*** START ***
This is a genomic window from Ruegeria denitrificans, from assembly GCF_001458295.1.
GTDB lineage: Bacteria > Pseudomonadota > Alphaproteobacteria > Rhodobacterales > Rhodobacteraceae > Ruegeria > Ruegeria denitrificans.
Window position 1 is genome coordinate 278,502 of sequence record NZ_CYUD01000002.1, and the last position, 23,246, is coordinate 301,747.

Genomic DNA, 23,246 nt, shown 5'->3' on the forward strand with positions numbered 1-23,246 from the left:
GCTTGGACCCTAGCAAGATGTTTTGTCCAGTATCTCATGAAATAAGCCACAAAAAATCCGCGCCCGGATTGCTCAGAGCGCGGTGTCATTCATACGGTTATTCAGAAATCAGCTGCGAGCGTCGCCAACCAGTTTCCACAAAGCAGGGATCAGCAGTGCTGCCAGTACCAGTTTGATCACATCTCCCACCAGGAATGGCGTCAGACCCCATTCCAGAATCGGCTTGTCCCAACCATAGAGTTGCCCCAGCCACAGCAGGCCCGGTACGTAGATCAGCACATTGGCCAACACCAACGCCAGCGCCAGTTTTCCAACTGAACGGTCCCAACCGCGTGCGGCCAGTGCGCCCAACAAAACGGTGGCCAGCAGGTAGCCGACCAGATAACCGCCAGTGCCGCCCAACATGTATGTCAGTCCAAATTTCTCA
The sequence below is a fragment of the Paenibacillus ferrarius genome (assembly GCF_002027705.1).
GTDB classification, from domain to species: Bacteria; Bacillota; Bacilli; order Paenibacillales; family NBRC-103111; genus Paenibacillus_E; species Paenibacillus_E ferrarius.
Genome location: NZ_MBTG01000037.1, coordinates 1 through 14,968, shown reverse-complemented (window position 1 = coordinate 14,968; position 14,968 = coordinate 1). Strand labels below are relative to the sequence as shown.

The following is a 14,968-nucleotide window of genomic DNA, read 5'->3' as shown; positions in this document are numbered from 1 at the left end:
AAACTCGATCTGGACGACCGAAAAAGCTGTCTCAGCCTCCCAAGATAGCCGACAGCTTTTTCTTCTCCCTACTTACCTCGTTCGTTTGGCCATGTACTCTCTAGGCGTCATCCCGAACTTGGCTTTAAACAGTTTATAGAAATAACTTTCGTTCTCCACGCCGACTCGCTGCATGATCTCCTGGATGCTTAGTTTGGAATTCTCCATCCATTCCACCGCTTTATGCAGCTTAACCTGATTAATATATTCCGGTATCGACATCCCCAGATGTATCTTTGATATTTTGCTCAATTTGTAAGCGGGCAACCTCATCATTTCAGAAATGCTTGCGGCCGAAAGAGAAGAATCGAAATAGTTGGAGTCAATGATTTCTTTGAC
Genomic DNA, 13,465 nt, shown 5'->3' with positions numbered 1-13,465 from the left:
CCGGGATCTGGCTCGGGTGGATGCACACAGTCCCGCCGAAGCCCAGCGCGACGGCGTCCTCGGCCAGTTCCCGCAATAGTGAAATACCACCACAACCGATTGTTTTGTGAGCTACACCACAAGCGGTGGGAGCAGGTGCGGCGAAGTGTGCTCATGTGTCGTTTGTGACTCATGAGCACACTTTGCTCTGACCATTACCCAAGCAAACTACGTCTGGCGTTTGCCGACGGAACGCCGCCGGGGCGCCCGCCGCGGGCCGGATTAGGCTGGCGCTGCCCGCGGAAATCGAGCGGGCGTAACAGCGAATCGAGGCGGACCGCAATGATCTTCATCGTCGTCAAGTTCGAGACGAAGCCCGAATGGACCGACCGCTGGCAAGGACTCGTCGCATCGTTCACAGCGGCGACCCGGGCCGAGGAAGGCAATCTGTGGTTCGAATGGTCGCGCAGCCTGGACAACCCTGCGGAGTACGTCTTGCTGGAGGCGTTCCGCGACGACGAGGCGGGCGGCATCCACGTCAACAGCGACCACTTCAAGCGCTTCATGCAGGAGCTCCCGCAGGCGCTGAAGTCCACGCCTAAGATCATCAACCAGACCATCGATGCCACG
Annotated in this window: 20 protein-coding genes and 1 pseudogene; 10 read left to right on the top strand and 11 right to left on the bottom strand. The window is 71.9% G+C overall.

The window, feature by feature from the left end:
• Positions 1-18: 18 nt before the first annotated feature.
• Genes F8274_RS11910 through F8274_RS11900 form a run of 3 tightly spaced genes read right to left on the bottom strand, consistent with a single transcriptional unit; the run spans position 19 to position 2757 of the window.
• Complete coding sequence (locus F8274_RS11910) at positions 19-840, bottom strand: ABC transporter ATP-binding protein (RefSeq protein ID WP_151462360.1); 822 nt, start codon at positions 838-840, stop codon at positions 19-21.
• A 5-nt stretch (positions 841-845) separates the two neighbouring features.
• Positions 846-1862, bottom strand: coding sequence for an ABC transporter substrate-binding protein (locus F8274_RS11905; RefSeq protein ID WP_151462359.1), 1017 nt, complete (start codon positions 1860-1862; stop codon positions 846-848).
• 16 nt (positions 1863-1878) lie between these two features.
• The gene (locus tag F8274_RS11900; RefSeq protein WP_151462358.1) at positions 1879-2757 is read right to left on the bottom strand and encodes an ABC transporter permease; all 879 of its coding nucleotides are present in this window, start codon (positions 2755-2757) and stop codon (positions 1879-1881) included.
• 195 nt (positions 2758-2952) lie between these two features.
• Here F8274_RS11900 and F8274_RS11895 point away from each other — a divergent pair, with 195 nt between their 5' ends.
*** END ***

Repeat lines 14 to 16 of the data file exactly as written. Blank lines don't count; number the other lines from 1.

The window, feature by feature from the left end:
• Positions 1-18: 18 nt before the first annotated feature.
• Genes F8274_RS11910 through F8274_RS11900 form a run of 3 tightly spaced genes read right to left on the bottom strand, consistent with a single transcriptional unit; the run spans position 19 to position 2757 of the window.